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Bedouin village demolished for 206th time

Jerusalem24 – Israeli forces demolished the de-recognized Bedouin village of Al-Araqib in the southern Naqab (Negev) region for the 206th time today.

Aziz al-Touri, a member of the Committee for the Defense of al-Araqib, told Anadolu Agency that the people “will rebuild their village.”

The Israeli authorities demolished the village’s homes in August as well.

The houses of Al-Araqib are built of wood, plastic, and tin, and are inhabited by 22 families.

The Israeli authorities demolished the village for the first time on 27 July 2010, and since then it has been demolished every time the residents rebuild it, sometimes merely days afterwards.

The Israeli government does not recognize the village of Al-Araqib, but its residents insist on remaining on their land despite repeated demolitions.

The Zochrot organization which includes Israeli activists (Jews and Palestinians) and chronicles the Palestinian Nakba in 1948, says that the authorities are working to expel the residents of the village with the aim of controlling their lands, noting that Israel does not recognize dozens of other villages in the Naqab region and refuses to provide any services to them, even though they have Israeli citizenship.

There are around 200,000 Bedouin living in the Naqab. Around half live in seven townships built by the Israeli government, while the other half live in over 40 villages, the large majority of which are not recognized by Israel – even those existing prior to 1948.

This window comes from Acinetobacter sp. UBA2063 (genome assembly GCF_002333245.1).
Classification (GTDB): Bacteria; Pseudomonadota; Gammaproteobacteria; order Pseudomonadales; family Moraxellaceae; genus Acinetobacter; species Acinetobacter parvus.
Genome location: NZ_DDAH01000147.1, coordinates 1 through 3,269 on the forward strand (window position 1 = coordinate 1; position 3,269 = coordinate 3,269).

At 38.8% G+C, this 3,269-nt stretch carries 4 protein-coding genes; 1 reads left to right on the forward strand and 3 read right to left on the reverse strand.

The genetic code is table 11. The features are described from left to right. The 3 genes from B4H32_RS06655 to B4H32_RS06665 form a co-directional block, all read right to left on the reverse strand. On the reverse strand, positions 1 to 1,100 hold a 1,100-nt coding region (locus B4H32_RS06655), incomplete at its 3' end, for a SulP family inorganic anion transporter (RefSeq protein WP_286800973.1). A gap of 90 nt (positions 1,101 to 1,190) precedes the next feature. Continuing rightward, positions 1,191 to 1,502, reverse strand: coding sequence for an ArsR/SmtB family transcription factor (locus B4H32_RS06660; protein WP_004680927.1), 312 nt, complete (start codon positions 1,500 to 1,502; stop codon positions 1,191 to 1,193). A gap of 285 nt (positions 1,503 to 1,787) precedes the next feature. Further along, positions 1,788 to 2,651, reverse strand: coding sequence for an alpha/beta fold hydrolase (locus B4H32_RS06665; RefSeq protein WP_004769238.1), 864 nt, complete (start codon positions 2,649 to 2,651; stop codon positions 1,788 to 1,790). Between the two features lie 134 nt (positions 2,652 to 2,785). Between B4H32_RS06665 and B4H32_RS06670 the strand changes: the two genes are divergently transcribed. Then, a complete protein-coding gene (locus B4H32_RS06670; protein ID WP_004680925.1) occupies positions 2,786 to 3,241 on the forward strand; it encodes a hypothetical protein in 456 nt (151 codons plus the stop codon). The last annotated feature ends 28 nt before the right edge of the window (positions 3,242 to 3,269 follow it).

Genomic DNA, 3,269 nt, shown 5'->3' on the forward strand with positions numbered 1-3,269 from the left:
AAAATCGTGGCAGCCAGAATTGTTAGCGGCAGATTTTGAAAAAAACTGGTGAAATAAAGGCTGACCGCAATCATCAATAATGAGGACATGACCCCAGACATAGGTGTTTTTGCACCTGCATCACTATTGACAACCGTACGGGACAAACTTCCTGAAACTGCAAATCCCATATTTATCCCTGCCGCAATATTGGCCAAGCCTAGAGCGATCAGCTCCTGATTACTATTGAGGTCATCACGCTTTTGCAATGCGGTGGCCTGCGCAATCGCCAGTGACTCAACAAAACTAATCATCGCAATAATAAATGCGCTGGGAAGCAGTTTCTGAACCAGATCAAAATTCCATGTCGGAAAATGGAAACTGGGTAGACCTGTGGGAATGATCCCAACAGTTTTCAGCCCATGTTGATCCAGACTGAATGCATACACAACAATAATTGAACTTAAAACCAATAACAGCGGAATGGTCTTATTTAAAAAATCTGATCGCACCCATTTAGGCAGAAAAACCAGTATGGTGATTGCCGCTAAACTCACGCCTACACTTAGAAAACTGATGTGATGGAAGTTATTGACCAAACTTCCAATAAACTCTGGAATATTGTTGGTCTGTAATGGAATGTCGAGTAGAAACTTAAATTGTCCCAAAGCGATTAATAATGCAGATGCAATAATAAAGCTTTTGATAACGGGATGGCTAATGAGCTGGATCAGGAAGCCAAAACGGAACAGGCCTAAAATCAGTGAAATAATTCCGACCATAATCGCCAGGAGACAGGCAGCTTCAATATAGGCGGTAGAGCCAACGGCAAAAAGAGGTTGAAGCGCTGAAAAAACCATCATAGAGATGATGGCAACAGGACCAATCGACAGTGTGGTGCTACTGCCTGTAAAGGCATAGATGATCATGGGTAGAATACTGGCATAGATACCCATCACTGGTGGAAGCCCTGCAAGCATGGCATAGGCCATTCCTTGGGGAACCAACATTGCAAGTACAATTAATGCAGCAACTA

According to a 2006 report by Adva Center, the government-built townships lack appropriate infrastructure, are unable to provide work for their residents or social services at a reasonable level, and “do not constitute a viable alternative for residents of unrecognized villages.”

There is a long-standing Israeli policy to attempt to relocate the Bedouin population into these townships and off their original villages and lands, which NGOs including Adalah say is the main reason for refusing to recognize the remaining Bedouin villages, in order to “clear a path for Jewish settlement and development.”

Nadeen Alshaer

Alshaer is a Palestinian journalist, a Birzeit University graduate with a B.A. in TV and Radio Broadcasting Journalism. Alshaer has 6 years of experience in journalism. She currently works as a reporter, editor and presenter/producer for PBC-Palestine TV and Jerusalem24 radio. She’s a UN and Kelley School of Business alumna.

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